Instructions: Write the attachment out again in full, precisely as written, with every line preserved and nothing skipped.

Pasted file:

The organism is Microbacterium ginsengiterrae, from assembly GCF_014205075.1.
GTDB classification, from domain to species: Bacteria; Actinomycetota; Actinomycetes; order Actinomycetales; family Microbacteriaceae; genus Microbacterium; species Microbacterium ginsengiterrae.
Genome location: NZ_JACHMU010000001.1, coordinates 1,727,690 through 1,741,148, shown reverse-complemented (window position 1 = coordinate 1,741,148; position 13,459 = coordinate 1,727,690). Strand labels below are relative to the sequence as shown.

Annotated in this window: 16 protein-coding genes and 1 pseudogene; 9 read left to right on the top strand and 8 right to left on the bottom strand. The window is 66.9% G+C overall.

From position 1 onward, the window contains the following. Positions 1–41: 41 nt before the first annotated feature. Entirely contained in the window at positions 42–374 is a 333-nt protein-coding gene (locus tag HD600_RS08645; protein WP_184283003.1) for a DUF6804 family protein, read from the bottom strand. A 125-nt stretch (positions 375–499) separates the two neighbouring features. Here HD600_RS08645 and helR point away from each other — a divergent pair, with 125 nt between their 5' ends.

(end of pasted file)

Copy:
The organism is Microbacterium ginsengiterrae, from assembly GCF_014205075.1.
GTDB classification, from domain to species: Bacteria; Actinomycetota; Actinomycetes; order Actinomycetales; family Microbacteriaceae; genus Microbacterium; species Microbacterium ginsengiterrae.
Genome location: NZ_JACHMU010000001.1, coordinates 1,727,690 through 1,741,148, shown reverse-complemented (window position 1 = coordinate 1,741,148; position 13,459 = coordinate 1,727,690). Strand labels below are relative to the sequence as shown.

Annotated in this window: 16 protein-coding genes and 1 pseudogene; 9 read left to right on the top strand and 8 right to left on the bottom strand. The window is 66.9% G+C overall.

From position 1 onward, the window contains the following. Positions 1–41: 41 nt before the first annotated feature. Entirely contained in the window at positions 42–374 is a 333-nt protein-coding gene (locus tag HD600_RS08645; protein WP_184283003.1) for a DUF6804 family protein, read from the bottom strand. A 125-nt stretch (positions 375–499) separates the two neighbouring features. Here HD600_RS08645 and helR point away from each other — a divergent pair, with 125 nt between their 5' ends.